Friday, July 25, 2014

Series: Technology, Morality, Power, AIDS Part VI of VI: Morality


Morality

What does this have to do with AIDS and ARVs?  AIDS is a frightfully powerful phenomenon.  Perhaps the best response to it is not to play its game—to try to overwhelm it with natural power.  Perhaps the best response is not a technological response, but a moral one.

Though they are of course technological, ARV’s are a good thing—a gift. They are saving the lives of millions. They are reducing transmission rates of HIV.  They have their place and they most certainly should be used.

But there are many today that believe that through the power of ARV’s, Africa may possibly be free of AIDS in a generation.  Two years ago, the cover of The Economist, a widely read and respected periodical, read: “The End of AIDS?”  The writer went on to explain why he and many of his persuasion think that because of new ARV technology, AIDS is all but beaten.  I question this.

If ARVs are so powerful, why in America, where we have all we want of the newest and best, are we still diagnosing new cases of HIV? There are new infections all the time.  As described above, I diagnose new cases in prison, a setting where free ARVs of the highest quality are physically handed to AIDS patients by a nurse twice daily. Despite the pinnacle of development and delivery of this technology, AIDS is hanging on in America despite the fact that ARVs are readily available and generally “free” to the patient.  (Though they must exist, I have never met an AIDS patient who pays for his own drugs). Pharmaceutical companies are spending hundreds of millions developing new drugs.  Would they be doing that if they expected AIDS to disappear?  But these are superficial arguments.

Five percent of the children in a typical African village are malnourished, even during harvest time, when food is plentiful in the community.  At this very moment, there are malnourished children waking up in homes within a few miles of where I sit.  What is the solution for malnutrition?  It’s corn and beans.  That “technology” has been around for millennia, and is manufactured right here in the village in large amounts by local people.  Yet malnutrition remains a common cause of death.  If less than 100% of the people are getting food, which is cheap and grown in the village, how can we expect 100% of the people who need ARVs to get them?  Simply delivering technology to people is not as easy as it may seem.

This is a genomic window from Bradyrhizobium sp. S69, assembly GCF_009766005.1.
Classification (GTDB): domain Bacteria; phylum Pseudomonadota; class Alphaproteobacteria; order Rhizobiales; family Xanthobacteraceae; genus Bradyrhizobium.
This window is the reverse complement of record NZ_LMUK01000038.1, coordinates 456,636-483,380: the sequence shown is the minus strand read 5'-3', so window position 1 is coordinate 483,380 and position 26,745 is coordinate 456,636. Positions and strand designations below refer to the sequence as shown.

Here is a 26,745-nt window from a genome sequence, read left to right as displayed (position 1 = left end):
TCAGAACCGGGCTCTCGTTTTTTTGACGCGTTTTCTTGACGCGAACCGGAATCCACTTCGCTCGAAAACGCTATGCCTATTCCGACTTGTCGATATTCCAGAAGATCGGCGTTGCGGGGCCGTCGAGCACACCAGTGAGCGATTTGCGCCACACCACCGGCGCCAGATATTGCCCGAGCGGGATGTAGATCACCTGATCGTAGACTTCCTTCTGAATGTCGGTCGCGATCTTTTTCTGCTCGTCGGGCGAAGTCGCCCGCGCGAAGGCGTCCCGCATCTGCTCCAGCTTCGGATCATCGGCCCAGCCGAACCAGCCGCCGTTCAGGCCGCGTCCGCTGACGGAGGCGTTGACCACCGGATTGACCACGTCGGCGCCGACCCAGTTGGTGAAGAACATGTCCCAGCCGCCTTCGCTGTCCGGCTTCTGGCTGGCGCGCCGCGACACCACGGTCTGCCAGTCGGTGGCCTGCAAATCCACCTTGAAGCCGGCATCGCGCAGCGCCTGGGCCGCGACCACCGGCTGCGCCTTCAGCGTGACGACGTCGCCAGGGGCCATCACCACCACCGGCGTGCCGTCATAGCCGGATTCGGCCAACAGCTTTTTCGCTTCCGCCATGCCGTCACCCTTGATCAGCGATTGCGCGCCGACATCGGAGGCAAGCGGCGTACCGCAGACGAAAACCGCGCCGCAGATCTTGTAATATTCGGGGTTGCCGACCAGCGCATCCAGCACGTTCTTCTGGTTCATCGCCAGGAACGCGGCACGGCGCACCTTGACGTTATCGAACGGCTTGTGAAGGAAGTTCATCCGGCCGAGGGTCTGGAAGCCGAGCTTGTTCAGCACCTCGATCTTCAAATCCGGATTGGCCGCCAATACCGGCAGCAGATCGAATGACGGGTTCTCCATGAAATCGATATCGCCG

We have pushed condoms as a solution for AIDS for over two decades. The approach has largely failed.  ARV’s do a good thing.  They often keep an infected person well.  That person may live a long life.  ARVs should in no case be withheld from an individual that could be helped by them.  But the person who claims that ARV’s will be the end of aids is hoping that ARV’s will dramatically reduce the rate of new HIV infections—because for it to be truly the end of AIDS, that would have to happen.  ARVs are, in a sense, chemical condoms. Except for a few major differences: they are much more expensive, they have more and worse side effects, they are more dangerous, they are rarely manufactured on this continent (they have to be shipped in from elsewhere), they are less well understood, are harder to store, and are harder to manufacture and distribute.  Is it safe to assume that ARVs will be more successful than condoms have been?

And there is another difference that is pointed out to me by Africans all the while.  It used to be that you could at least tell who had active AIDS because they looked very sick.  With the advent of readily available ARV’s, now many people who are HIV positive don’t look sick. People who are seeking sexual partners cannot easily tell whom to avoid.  Now people fear that new infections will rise, because the promiscuous are taking risks without knowing it.

Morality actually could eradicate AIDS in a generation.   Abstinence before marriage and faithfulness during marriage have done tremendous things to decrease HIV rates in places such as Uganda.  Morality is inexpensive, has good side effects, doesn’t have to be manufactured, stored, or imported, and most importantly, comes from within the people themselves.

Morality is the resignation of the power of the "kingdom of self".  It is submission to a supremely good higher power.  God’s power in peoples lives, His empowerment to behave the way he has instructed us, really could stop AIDS.  Think about it.  What if people were faithful?

Please don’t misunderstand me.  Widespread use of ARVs is not a bad idea.  They absolutely have their place in stemming the tide of AIDS. But they cannot stand alone.  One of my frustrations in the last ten years in Africa has been how hard it can be to get ARVs in the village.  I wish we could get them.  I would not wish that if I thought they were foolish.  But I do think that hoping in ARVs as the end of AIDS is totally na├»ve. Just as Man is much more than just a physical body, HIV is much more than just a virus.  Reality is more than it seems, not less.  The solution is going to have to go a whole lot deeper than just a bottle of pills.

Beware the technological solution for a moral problem.

Wednesday, July 23, 2014

Series: Technology, Morality, Power, AIDS Part V of VI: Beware the Technological Solution for a Moral Problem

Beware the Technological Solution for a Moral Problem

A hero of mine has said, “Beware the technological solution for a moral problem.”  I have come to understand that this is one of the deepest problems in Africa—and America.

What does this mean?  Technology is a way of exercising power over the natural world.  So is shamanism (witchcraft).  This is front and center in Africa.  For example, I was just informed this morning—in earnest—that if you wear a necktie to church, you will receive more blessing.  Stethoscopes and white coats impart the same magical power: your doctor is most powerful when he uses these charms.  The necktie, the stethoscope, the white coat: talismans?

How should morality be understood?  If technology and spells and amulets are about power, what is the relationship between morality and power?  I’m honestly trying to make sense out of this.

Intuitively, I know that morality is not about exercising power.  With technology, you discover power in something, appropriate it, and manipulate it for your own ends.

Is morality actually about resigning the right (read, demand of the flesh) to exert natural power?

I have taken a week to think about this.